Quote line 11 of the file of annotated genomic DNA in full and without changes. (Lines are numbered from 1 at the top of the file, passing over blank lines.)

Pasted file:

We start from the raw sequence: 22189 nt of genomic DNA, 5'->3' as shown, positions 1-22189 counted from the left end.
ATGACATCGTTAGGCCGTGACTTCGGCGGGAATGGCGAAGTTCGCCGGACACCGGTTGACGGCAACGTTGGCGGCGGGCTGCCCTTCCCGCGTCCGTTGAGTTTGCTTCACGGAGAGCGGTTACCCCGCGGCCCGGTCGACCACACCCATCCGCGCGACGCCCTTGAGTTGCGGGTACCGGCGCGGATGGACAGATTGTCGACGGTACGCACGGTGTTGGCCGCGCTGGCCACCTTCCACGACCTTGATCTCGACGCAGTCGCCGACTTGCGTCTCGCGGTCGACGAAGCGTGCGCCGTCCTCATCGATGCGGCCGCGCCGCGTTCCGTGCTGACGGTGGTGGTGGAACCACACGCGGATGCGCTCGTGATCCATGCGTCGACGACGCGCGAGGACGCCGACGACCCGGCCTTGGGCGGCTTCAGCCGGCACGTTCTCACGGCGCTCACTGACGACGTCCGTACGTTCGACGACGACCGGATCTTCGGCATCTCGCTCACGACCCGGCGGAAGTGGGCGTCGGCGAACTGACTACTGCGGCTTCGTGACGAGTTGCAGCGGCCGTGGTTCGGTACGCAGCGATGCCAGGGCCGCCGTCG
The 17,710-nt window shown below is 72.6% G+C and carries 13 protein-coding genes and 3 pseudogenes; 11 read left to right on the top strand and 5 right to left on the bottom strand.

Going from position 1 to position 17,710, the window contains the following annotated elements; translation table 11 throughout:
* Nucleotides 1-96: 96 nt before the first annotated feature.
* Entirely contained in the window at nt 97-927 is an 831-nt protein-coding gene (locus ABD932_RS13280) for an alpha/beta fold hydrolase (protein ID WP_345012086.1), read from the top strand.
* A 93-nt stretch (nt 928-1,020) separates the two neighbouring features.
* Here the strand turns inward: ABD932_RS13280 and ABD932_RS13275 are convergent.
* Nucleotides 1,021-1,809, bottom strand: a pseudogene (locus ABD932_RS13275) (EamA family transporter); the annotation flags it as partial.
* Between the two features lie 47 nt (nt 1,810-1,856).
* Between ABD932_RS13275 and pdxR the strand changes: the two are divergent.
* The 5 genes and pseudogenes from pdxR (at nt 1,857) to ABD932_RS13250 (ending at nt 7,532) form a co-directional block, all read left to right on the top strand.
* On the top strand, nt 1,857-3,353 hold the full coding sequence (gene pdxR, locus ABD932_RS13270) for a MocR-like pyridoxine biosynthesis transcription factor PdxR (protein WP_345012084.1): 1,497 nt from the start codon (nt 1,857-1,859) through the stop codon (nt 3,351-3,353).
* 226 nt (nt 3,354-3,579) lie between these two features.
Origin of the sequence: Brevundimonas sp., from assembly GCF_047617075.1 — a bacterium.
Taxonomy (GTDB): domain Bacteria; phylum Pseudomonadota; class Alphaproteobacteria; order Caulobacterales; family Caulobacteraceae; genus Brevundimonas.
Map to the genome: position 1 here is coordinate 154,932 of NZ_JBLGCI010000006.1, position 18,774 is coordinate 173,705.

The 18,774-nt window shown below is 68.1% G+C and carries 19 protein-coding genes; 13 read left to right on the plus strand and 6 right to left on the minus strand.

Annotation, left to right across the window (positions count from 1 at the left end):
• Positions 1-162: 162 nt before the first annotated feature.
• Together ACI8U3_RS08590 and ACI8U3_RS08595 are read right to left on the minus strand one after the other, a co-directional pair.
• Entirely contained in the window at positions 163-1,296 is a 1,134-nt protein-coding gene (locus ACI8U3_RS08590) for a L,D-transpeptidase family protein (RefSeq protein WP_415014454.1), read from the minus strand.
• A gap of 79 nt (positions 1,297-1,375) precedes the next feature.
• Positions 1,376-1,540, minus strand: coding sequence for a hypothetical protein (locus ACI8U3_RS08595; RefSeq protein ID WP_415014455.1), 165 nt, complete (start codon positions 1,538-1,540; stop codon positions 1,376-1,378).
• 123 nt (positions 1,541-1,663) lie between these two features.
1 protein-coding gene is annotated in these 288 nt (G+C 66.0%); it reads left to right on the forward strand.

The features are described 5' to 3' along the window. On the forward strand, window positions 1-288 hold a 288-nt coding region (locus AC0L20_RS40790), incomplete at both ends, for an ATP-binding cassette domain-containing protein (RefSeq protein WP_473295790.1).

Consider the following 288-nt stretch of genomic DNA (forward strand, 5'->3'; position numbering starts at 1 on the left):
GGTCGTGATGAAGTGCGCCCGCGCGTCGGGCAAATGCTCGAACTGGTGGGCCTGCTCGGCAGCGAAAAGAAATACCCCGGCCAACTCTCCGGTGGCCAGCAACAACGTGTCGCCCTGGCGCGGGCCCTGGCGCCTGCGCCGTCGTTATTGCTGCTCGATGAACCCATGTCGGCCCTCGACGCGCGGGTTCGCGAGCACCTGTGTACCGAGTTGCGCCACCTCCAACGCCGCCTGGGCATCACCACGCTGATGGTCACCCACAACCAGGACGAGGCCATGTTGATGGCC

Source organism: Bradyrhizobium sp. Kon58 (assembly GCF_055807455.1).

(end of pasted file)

* Between ABD932_RS13275 and pdxR the strand changes: the two are divergent.